There's a number called phi (1.6180339. ), derived from the Fibonacci sequence (1, 1, 2, 3, 5, 8, 13, 21. ), and it has amazed scientists since its discovery. So what does it have to do with beauty? Turns out, everything. The Fibonacci sequence reveals a symmetry - the golden ratio - found in nature, one that the human eye finds highly pleasing. In fact, the more symmetrical a person's features are, the more "beautiful" that person is perceived as. So it makes sense that applying the same concept to dressing your body can yield the same results. To achieve a symmetrical-looking appearance, try these tips for balancing different parts of the body:
Top-Heavy: Top-heavy women should invest in a really great bra and avoid skinny jeans and other cuts that make the lower half appear disproportionately lean. Match a darker color on top with a light-colored A-line skirt that falls just below the knee for a more balanced overall look. Look for shirts that cinch in below the bust line - often the smallest part of the torso - to achieve an hourglass shape.
Larger Bottom: The 1980-long-sweaters-over-leggings trend is back! But pear-shaped women should steer clear from this look since it could exaggerate your bottom and make your legs look stumpy. Instead, try a shirt with a collar that draws the eye toward the face, a three-quarter length coat or an A-line skirt to bring your booty into balance with the rest of your body.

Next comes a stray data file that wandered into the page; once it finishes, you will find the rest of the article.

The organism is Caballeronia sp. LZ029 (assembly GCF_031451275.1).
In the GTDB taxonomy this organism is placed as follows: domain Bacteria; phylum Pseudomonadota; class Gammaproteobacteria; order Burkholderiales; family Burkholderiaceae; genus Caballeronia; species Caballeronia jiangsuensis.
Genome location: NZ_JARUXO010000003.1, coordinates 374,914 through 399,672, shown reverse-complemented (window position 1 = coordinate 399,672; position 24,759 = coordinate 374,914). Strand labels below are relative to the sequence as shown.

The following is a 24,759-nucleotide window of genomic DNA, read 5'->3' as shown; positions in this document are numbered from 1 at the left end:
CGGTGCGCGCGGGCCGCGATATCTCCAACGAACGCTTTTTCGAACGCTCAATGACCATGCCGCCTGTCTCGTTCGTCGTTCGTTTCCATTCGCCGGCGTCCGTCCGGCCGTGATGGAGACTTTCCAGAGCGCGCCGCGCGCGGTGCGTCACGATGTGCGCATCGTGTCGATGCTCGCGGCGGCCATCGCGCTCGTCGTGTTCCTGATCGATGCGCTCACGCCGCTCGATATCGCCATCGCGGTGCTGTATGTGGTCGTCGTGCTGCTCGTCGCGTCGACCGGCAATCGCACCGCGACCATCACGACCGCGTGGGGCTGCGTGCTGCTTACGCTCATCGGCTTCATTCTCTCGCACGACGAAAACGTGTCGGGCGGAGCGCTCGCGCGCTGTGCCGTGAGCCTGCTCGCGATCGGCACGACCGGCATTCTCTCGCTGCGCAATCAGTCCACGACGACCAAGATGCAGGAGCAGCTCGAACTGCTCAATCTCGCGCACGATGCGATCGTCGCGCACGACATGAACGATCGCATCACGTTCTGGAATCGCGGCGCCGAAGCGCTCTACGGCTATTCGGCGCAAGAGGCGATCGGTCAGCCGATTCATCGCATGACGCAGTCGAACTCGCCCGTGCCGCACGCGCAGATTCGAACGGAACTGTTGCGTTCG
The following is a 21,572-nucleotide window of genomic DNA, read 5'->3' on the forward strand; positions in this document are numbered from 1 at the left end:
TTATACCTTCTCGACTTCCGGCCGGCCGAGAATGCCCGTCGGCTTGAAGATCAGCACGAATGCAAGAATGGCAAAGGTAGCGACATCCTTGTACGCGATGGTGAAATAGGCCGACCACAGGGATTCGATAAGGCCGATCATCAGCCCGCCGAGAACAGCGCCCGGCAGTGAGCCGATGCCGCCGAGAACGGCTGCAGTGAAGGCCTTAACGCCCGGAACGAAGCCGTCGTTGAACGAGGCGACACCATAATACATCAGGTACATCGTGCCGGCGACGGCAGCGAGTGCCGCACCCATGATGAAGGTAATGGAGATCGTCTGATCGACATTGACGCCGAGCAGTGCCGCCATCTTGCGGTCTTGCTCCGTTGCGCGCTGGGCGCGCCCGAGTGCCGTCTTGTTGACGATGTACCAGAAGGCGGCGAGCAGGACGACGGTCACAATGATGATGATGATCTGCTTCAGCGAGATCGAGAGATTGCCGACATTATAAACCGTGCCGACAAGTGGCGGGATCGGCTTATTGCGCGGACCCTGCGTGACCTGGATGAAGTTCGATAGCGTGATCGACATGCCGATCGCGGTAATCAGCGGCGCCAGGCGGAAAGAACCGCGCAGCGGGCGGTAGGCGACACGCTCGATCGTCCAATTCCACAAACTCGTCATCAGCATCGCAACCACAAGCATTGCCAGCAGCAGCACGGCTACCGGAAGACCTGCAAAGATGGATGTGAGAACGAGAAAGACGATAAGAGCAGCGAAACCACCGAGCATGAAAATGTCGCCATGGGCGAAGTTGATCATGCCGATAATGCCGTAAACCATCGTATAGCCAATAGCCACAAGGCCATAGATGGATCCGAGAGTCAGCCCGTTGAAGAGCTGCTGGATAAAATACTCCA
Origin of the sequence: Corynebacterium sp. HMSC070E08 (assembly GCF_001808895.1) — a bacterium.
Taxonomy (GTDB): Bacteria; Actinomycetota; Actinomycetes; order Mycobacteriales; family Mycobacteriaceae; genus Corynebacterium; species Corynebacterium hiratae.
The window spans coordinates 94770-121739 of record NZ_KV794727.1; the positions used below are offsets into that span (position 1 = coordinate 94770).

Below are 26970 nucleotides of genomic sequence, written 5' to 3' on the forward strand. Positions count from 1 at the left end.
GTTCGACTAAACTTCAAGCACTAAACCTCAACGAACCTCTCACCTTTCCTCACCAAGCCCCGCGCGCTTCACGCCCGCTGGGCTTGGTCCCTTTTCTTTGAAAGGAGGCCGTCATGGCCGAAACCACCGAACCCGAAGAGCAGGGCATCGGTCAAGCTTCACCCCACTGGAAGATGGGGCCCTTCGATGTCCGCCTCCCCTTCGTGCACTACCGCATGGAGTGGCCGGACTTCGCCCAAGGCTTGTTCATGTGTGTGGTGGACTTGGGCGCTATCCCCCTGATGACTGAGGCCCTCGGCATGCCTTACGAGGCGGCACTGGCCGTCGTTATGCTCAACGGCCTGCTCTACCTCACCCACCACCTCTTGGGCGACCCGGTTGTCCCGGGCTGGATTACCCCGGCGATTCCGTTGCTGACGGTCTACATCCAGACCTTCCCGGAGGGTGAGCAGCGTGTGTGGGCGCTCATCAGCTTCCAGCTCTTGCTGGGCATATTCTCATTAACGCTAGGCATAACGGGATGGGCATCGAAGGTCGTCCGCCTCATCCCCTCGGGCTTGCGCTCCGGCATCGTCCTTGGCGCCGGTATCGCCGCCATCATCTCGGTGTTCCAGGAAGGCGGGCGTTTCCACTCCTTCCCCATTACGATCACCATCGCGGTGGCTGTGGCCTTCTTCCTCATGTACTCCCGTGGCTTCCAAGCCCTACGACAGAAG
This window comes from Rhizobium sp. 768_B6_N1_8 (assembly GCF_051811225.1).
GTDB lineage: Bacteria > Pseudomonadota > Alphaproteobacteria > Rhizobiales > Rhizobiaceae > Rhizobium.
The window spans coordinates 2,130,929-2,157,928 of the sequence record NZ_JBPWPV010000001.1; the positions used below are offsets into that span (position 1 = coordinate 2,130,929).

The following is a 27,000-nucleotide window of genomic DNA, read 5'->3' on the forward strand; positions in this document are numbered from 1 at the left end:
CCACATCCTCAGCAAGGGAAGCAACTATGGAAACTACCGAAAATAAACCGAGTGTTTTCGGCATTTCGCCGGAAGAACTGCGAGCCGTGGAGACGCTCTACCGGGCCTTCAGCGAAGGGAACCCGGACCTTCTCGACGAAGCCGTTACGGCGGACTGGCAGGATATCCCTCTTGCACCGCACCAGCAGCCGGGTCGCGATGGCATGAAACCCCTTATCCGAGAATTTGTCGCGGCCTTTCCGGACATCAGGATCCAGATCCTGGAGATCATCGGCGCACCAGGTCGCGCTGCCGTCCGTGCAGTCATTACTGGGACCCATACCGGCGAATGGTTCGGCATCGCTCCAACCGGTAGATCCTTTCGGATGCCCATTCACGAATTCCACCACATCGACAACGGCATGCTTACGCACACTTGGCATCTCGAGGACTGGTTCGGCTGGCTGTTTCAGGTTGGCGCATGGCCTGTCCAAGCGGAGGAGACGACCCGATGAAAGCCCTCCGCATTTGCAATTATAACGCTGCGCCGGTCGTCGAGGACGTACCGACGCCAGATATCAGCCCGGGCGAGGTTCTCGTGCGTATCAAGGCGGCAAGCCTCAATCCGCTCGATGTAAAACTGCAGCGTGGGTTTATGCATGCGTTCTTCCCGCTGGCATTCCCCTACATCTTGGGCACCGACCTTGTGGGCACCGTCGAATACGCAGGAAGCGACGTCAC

Larger middle: Skinny jeans and low-rise jeans are not friends of a larger middle. They can distort your body by pushing your skin into unflattering configurations, such as the dreaded muffin top. The trick is to fit your largest part first and work from there. You should pay particular attention to where the crotch seam begins, making sure if fits well. Typically, higher rise jeans with a flare tend to balance out a larger middle. Try to stay away from form-fitting shirts with the exception of a ruched shirt, in which the fabric has been gathered and stitched for a rippled effect that draws the eye into the waist, creating a cinched-at-the-waist look.
Curvy All Over: Curvy women benefit from more structured clothing, for instance a leather jacket that sits just above the hip, or a skirt that flatters your curves. Avoid frills and frippery; lacy, ruffled tops will only add volume. Instead, mix different fabrics or colors on the top and bottom to create a defined waistline. Deep v-neck blouses and dresses focus attention on your face and bust.
Investing in the right clothes for your body type will put you well on the way to looking 10 pounds thinner, but there's even more that you can do. Next we explore how the right shoes, makeup and accessories can add height, thin your face and balance your outfit.